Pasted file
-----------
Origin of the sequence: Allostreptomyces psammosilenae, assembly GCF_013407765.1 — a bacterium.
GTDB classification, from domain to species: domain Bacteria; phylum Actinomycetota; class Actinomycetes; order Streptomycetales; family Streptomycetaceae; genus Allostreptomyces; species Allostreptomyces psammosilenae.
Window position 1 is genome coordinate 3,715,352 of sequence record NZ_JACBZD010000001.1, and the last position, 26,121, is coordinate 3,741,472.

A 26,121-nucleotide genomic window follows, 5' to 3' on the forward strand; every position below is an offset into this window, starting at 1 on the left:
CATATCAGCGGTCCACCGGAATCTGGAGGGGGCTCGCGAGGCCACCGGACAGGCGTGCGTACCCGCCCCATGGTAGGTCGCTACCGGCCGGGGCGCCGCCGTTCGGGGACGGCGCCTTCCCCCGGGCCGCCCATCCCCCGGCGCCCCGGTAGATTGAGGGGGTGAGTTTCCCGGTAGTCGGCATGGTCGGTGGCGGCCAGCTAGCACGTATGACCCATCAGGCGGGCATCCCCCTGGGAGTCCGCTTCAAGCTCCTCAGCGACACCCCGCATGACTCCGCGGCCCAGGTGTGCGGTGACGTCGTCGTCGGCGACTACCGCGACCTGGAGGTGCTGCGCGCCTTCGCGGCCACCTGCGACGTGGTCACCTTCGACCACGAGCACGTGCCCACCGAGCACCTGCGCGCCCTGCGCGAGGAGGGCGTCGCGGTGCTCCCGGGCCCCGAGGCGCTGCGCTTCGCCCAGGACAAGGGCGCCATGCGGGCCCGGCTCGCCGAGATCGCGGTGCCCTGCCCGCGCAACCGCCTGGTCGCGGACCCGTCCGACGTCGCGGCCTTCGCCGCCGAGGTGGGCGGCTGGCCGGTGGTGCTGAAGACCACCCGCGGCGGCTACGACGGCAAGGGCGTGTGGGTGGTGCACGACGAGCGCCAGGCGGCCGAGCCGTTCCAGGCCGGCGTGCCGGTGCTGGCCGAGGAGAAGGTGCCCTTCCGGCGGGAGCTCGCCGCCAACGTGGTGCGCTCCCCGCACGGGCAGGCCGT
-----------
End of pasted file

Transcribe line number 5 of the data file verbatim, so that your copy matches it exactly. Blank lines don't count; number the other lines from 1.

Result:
CATATCAGCGGTCCACCGGAATCTGGAGGGGGCTCGCGAGGCCACCGGACAGGCGTGCGTACCCGCCCCATGGTAGGTCGCTACCGGCCGGGGCGCCGCCGTTCGGGGACGGCGCCTTCCCCCGGGCCGCCCATCCCCCGGCGCCCCGGTAGATTGAGGGGGTGAGTTTCCCGGTAGTCGGCATGGTCGGTGGCGGCCAGCTAGCACGTATGACCCATCAGGCGGGCATCCCCCTGGGAGTCCGCTTCAAGCTCCTCAGCGACACCCCGCATGACTCCGCGGCCCAGGTGTGCGGTGACGTCGTCGTCGGCGACTACCGCGACCTGGAGGTGCTGCGCGCCTTCGCGGCCACCTGCGACGTGGTCACCTTCGACCACGAGCACGTGCCCACCGAGCACCTGCGCGCCCTGCGCGAGGAGGGCGTCGCGGTGCTCCCGGGCCCCGAGGCGCTGCGCTTCGCCCAGGACAAGGGCGCCATGCGGGCCCGGCTCGCCGAGATCGCGGTGCCCTGCCCGCGCAACCGCCTGGTCGCGGACCCGTCCGACGTCGCGGCCTTCGCCGCCGAGGTGGGCGGCTGGCCGGTGGTGCTGAAGACCACCCGCGGCGGCTACGACGGCAAGGGCGTGTGGGTGGTGCACGACGAGCGCCAGGCGGCCGAGCCGTTCCAGGCCGGCGTGCCGGTGCTGGCCGAGGAGAAGGTGCCCTTCCGGCGGGAGCTCGCCGCCAACGTGGTGCGCTCCCCGCACGGGCAGGCCGT